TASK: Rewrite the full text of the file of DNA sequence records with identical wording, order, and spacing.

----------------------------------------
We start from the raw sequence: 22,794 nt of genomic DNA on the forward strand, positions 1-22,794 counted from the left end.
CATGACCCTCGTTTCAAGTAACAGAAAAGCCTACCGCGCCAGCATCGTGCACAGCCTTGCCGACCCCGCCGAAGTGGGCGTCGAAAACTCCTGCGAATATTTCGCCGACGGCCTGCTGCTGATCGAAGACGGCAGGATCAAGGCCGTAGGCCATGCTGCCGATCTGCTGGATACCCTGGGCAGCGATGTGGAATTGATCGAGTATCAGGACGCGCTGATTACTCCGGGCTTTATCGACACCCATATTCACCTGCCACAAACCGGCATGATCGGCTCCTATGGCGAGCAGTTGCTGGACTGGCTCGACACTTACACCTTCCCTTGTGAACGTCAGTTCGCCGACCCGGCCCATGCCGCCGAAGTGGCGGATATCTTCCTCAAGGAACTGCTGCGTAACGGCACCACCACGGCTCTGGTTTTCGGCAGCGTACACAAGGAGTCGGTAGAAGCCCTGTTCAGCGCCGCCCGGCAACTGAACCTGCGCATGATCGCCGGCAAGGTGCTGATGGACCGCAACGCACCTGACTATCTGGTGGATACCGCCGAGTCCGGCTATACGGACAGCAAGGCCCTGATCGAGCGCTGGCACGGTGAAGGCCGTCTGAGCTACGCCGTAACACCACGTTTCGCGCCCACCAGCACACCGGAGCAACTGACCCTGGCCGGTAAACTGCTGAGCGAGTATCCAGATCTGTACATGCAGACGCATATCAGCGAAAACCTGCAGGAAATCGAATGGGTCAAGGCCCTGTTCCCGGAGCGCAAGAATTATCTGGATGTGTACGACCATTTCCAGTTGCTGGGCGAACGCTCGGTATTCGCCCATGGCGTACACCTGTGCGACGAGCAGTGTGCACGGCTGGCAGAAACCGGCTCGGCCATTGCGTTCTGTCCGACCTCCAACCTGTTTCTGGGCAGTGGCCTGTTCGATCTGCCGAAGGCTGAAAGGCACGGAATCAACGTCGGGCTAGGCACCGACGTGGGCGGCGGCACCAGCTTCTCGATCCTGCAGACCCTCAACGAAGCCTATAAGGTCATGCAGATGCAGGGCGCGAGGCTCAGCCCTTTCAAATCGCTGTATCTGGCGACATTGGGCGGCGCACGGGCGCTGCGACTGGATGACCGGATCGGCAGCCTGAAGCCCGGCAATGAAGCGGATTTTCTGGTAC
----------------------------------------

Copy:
We start from the raw sequence: 22,794 nt of genomic DNA on the forward strand, positions 1-22,794 counted from the left end.
CATGACCCTCGTTTCAAGTAACAGAAAAGCCTACCGCGCCAGCATCGTGCACAGCCTTGCCGACCCCGCCGAAGTGGGCGTCGAAAACTCCTGCGAATATTTCGCCGACGGCCTGCTGCTGATCGAAGACGGCAGGATCAAGGCCGTAGGCCATGCTGCCGATCTGCTGGATACCCTGGGCAGCGATGTGGAATTGATCGAGTATCAGGACGCGCTGATTACTCCGGGCTTTATCGACACCCATATTCACCTGCCACAAACCGGCATGATCGGCTCCTATGGCGAGCAGTTGCTGGACTGGCTCGACACTTACACCTTCCCTTGTGAACGTCAGTTCGCCGACCCGGCCCATGCCGCCGAAGTGGCGGATATCTTCCTCAAGGAACTGCTGCGTAACGGCACCACCACGGCTCTGGTTTTCGGCAGCGTACACAAGGAGTCGGTAGAAGCCCTGTTCAGCGCCGCCCGGCAACTGAACCTGCGCATGATCGCCGGCAAGGTGCTGATGGACCGCAACGCACCTGACTATCTGGTGGATACCGCCGAGTCCGGCTATACGGACAGCAAGGCCCTGATCGAGCGCTGGCACGGTGAAGGCCGTCTGAGCTACGCCGTAACACCACGTTTCGCGCCCACCAGCACACCGGAGCAACTGACCCTGGCCGGTAAACTGCTGAGCGAGTATCCAGATCTGTACATGCAGACGCATATCAGCGAAAACCTGCAGGAAATCGAATGGGTCAAGGCCCTGTTCCCGGAGCGCAAGAATTATCTGGATGTGTACGACCATTTCCAGTTGCTGGGCGAACGCTCGGTATTCGCCCATGGCGTACACCTGTGCGACGAGCAGTGTGCACGGCTGGCAGAAACCGGCTCGGCCATTGCGTTCTGTCCGACCTCCAACCTGTTTCTGGGCAGTGGCCTGTTCGATCTGCCGAAGGCTGAAAGGCACGGAATCAACGTCGGGCTAGGCACCGACGTGGGCGGCGGCACCAGCTTCTCGATCCTGCAGACCCTCAACGAAGCCTATAAGGTCATGCAGATGCAGGGCGCGAGGCTCAGCCCTTTCAAATCGCTGTATCTGGCGACATTGGGCGGCGCACGGGCGCTGCGACTGGATGACCGGATCGGCAGCCTGAAGCCCGGCAATGAAGCGGATTTTCTGGTAC